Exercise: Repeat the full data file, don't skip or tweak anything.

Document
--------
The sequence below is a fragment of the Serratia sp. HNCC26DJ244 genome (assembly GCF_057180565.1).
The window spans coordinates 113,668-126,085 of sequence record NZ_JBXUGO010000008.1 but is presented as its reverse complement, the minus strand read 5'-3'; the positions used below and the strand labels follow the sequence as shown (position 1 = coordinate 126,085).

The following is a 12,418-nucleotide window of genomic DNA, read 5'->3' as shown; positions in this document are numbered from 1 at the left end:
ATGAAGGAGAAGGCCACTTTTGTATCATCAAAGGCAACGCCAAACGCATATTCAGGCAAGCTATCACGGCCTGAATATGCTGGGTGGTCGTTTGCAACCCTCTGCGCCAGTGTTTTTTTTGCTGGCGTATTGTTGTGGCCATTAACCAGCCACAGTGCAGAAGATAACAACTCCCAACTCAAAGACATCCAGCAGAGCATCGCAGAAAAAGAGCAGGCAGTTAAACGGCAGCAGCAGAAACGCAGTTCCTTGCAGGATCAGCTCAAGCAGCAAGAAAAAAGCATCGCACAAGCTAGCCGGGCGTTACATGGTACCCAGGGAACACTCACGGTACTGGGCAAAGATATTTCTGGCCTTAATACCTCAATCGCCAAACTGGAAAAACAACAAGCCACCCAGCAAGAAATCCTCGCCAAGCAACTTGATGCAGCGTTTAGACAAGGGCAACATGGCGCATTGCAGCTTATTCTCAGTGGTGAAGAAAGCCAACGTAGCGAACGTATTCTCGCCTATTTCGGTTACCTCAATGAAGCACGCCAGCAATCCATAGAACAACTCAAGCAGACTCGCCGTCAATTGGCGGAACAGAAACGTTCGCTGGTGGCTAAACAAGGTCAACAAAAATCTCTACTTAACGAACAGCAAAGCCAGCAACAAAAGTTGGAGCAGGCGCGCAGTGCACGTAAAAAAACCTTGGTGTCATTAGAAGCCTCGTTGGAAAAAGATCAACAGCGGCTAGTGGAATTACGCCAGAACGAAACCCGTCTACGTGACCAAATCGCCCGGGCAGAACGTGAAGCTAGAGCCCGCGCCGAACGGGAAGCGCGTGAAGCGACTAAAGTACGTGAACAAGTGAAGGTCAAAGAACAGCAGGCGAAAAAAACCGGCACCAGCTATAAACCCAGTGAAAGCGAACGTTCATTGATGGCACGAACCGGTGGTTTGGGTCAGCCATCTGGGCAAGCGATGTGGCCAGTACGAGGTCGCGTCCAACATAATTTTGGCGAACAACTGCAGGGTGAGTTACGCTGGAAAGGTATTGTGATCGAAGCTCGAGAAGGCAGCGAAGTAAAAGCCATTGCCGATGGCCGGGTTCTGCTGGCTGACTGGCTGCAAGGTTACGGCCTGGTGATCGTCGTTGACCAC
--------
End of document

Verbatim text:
The sequence below is a fragment of the Serratia sp. HNCC26DJ244 genome (assembly GCF_057180565.1).
The window spans coordinates 113,668-126,085 of sequence record NZ_JBXUGO010000008.1 but is presented as its reverse complement, the minus strand read 5'-3'; the positions used below and the strand labels follow the sequence as shown (position 1 = coordinate 126,085).

The following is a 12,418-nucleotide window of genomic DNA, read 5'->3' as shown; positions in this document are numbered from 1 at the left end:
ATGAAGGAGAAGGCCACTTTTGTATCATCAAAGGCAACGCCAAACGCATATTCAGGCAAGCTATCACGGCCTGAATATGCTGGGTGGTCGTTTGCAACCCTCTGCGCCAGTGTTTTTTTTGCTGGCGTATTGTTGTGGCCATTAACCAGCCACAGTGCAGAAGATAACAACTCCCAACTCAAAGACATCCAGCAGAGCATCGCAGAAAAAGAGCAGGCAGTTAAACGGCAGCAGCAGAAACGCAGTTCCTTGCAGGATCAGCTCAAGCAGCAAGAAAAAAGCATCGCACAAGCTAGCCGGGCGTTACATGGTACCCAGGGAACACTCACGGTACTGGGCAAAGATATTTCTGGCCTTAATACCTCAATCGCCAAACTGGAAAAACAACAAGCCACCCAGCAAGAAATCCTCGCCAAGCAACTTGATGCAGCGTTTAGACAAGGGCAACATGGCGCATTGCAGCTTATTCTCAGTGGTGAAGAAAGCCAACGTAGCGAACGTATTCTCGCCTATTTCGGTTACCTCAATGAAGCACGCCAGCAATCCATAGAACAACTCAAGCAGACTCGCCGTCAATTGGCGGAACAGAAACGTTCGCTGGTGGCTAAACAAGGTCAACAAAAATCTCTACTTAACGAACAGCAAAGCCAGCAACAAAAGTTGGAGCAGGCGCGCAGTGCACGTAAAAAAACCTTGGTGTCATTAGAAGCCTCGTTGGAAAAAGATCAACAGCGGCTAGTGGAATTACGCCAGAACGAAACCCGTCTACGTGACCAAATCGCCCGGGCAGAACGTGAAGCTAGAGCCCGCGCCGAACGGGAAGCGCGTGAAGCGACTAAAGTACGTGAACAAGTGAAGGTCAAAGAACAGCAGGCGAAAAAAACCGGCACCAGCTATAAACCCAGTGAAAGCGAACGTTCATTGATGGCACGAACCGGTGGTTTGGGTCAGCCATCTGGGCAAGCGATGTGGCCAGTACGAGGTCGCGTCCAACATAATTTTGGCGAACAACTGCAGGGTGAGTTACGCTGGAAAGGTATTGTGATCGAAGCTCGAGAAGGCAGCGAAGTAAAAGCCATTGCCGATGGCCGGGTTCTGCTGGCTGACTGGCTGCAAGGTTACGGCCTGGTGATCGTCGTTGACCAC